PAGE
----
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Morning markets: Russia-West 'kum ba yah' feel weakens wheat

Russia's Micex stock index rose 2% in early deals on Monday, on ideas that tensions between Moscow and Western powers are at least not getting any worse.

But such talk of stability did few favours for wheat bulls, in limiting the chances of disruptions to shipments from Russia or Ukraine, major origins of competitively priced supplies.

"Ideas that everyone is ready to sit down together and sing kum ba yah" are weakening the wheat market, Mike Mawdsley at Iowa broker Market 1 said.

'Forecast is wetter'

Still, not all factors are in favour of lower prices, with wetness remaining a concern for European wheat, in falling on ripe kernels and so threatening quality, as the remains of Hurricane Bertha blow in.

"The forecast is wetter" for Europe, MDA said, adding that "expected showers in north western and central areas should maintain wetness concerns".

The impact of excessive rains has revived some quality concerns in the US too.

Brian Henry at Benson Quinn Commodities said: "In the Northern Plains, there is talk of some vomitoxin in the winter wheat," a reference to a fungal residue which can, in sufficient quantities, leave crop unfit for even animal feed uses.

Shorts covered a bit

"Farmer selling remains limited with the weakness in [futures]," Mr Henry added.

Nonetheless, there was a little less standing in the way of hedge fund selling, after data showed some reduction, of nearly 5,000 contracts, in their net short position in the week to last Tuesday.

That left the net short at a still-elevated 67,000 lots, but below the level the week before which, as the second highest on record, raised concerns over whether appetite for further speculative short positions had been sated.

Wheat for September stood 1.1% lower at $5.43 a bushel in Chicago as of 09:15 UK time (03:15 Chicago time), hanging in just above its 10-day moving average.

One-year low

Besides Ukraine tensions, data is another factor on agricultural commodity investors' minds.

There is the prospect on Tuesday of the US Department of Agriculture's latest monthly Wasde report, deemed certain to feature an upgrade to the estimate for the US corn crop.

But already Monday has brought statistics on Malaysian palm oil inventories, showing a surprise rise in stocks, of 1.5% to 1.68m tonnes as of the end of last month.

Investors had forecast a small fall from June's 1.67m tonnes, to 1.635m tonnes.

The data, reflecting in the main bigger-than-expected production, sent palm oil futures for October down 1.1% to 2,209 ringgit a tonne in Kuala Lumpur, the weakest for a benchmark contract for a year.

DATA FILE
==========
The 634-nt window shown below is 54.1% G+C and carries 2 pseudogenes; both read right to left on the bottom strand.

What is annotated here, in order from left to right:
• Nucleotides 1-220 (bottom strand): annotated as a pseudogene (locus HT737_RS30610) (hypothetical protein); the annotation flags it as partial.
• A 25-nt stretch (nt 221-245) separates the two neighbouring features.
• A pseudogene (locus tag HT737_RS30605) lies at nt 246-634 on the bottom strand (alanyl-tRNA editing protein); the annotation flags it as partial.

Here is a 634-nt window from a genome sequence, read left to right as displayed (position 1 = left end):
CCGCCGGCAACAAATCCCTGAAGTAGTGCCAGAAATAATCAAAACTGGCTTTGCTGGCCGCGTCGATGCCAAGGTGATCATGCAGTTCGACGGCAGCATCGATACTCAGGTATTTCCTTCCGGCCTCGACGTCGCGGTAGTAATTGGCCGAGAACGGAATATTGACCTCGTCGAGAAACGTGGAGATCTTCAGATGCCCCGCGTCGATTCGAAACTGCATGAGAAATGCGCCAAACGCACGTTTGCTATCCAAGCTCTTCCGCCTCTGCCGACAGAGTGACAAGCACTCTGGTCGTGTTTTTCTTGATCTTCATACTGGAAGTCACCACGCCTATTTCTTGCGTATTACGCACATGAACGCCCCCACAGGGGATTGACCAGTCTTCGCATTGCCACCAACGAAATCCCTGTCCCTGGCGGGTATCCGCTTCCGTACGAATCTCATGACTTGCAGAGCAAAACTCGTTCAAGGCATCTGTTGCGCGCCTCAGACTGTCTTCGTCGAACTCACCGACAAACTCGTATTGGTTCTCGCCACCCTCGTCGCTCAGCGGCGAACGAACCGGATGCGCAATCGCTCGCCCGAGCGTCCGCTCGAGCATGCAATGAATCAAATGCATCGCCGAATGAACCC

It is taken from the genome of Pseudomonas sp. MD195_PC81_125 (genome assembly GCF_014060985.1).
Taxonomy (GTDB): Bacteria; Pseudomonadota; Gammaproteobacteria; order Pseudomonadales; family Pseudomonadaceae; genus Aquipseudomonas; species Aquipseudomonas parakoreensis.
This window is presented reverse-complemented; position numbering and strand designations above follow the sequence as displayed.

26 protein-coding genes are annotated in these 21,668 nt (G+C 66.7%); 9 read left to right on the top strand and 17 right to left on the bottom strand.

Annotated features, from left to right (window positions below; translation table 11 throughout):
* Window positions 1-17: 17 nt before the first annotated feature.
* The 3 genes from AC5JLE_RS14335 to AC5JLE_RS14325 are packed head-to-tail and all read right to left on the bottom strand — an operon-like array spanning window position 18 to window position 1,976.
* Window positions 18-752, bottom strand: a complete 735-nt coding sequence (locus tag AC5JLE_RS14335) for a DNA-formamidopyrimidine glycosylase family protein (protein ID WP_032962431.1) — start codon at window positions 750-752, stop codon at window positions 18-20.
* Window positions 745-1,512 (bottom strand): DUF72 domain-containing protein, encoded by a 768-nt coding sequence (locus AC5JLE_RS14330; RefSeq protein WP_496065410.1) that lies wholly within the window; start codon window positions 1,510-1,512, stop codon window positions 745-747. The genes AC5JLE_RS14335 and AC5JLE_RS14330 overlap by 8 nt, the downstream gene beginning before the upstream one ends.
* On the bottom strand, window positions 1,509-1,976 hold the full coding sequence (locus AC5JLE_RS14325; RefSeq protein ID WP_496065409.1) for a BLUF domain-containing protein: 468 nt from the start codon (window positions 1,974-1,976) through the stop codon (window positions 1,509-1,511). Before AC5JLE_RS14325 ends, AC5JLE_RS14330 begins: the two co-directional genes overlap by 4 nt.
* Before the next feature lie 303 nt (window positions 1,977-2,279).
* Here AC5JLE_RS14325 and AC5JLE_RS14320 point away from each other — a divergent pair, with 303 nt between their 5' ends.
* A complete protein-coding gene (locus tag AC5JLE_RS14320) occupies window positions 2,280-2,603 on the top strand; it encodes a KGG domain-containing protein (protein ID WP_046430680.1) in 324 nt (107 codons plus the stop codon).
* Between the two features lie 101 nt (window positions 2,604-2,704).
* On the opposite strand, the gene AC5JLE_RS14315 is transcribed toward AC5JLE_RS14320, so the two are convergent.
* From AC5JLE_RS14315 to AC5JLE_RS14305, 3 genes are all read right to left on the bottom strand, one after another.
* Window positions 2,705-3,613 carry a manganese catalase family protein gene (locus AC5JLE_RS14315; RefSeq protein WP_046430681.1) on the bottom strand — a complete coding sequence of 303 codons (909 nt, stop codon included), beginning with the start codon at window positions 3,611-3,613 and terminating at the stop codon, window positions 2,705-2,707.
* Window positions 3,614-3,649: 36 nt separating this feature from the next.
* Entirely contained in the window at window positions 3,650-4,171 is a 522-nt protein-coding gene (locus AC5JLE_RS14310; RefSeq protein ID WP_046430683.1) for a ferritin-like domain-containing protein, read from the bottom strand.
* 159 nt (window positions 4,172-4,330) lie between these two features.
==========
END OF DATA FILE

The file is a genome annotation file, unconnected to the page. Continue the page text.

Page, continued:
'Concerns developing'

Palm's decline limited further progress too in some recovery in futures in canola, a vegetable oil-heavy (rather than meal-heavy) oilseed, whose prices are thus particularly attuned to the oil element.

Canola prices have been staging a further recovery on weather which, in Canada, is proving less than ideal than in the US.

"There are some concerns developing about excessive heat damaging production in Alberta," Citigroup's Sterling Smith said.

(As of the end of July, the last figure available, 73% of Alberta canola was rated good or excellent by provincial officials, up from 61% a year before but actually the lowest rating of any major crop.)

This after the excessive wetness which prevented sowings, or flooded crops, in parts of the Prairies in the spring.

Canola for November edged 0.3% higher to Can$445.00 a tonne in Winnipeg for November delivery.

Old crop strength

Still, back to Tuesday's Wasde, and the prospect of market-moving data often encourages a reluctance among investors to stick their necks out further, and can even bring a bit of profit-taking.

Will the Wasde, after all, bring the improvement in the USDA yield estimates that investors are expecting by 0.4 bushels per acre to 45.6 bushels per acre for soybeans, and by 4.8 bushels per acre to 170.1 bushels per acre for corn?

For soybean investors looking for guidance for what to do from technical signs, charts were actually positive for old crop, with Chicago's August contract ending the last session just 0.25 cents from its week high, strong from the point of weekly charts.

The contract challenged its 50-day moving average too, for the first time in two months, and moved into a gap dating from July 7.

August soybeans stood 0.6% higher at $12.92 a bushel.

US weather outlook

However, the November contract shed 0.4% to $10.80 a bushel, feeling pressure from strong prospects for the US harvest, besides from the weakness in vegetable oils.

December soyoil fell 1.0% to 35.52 cents a pound in Chicago, in palm oil's wake.

Corn, however, nudged 0.1% higher to $3.64 a bushel for December, having already got shot of considerable risk premium, of which soybeans have more to shed.

July, bringing pollination, is a key month for US corn, with August, bringing pod-setting, more crucial for soybeans.

The Midwest weather outlook shows that "expected showers will improve moisture in South Dakota, Iowa and southern Minnesota this week," MDA said.

"However, dryness is likely to continue in central Minnesota."

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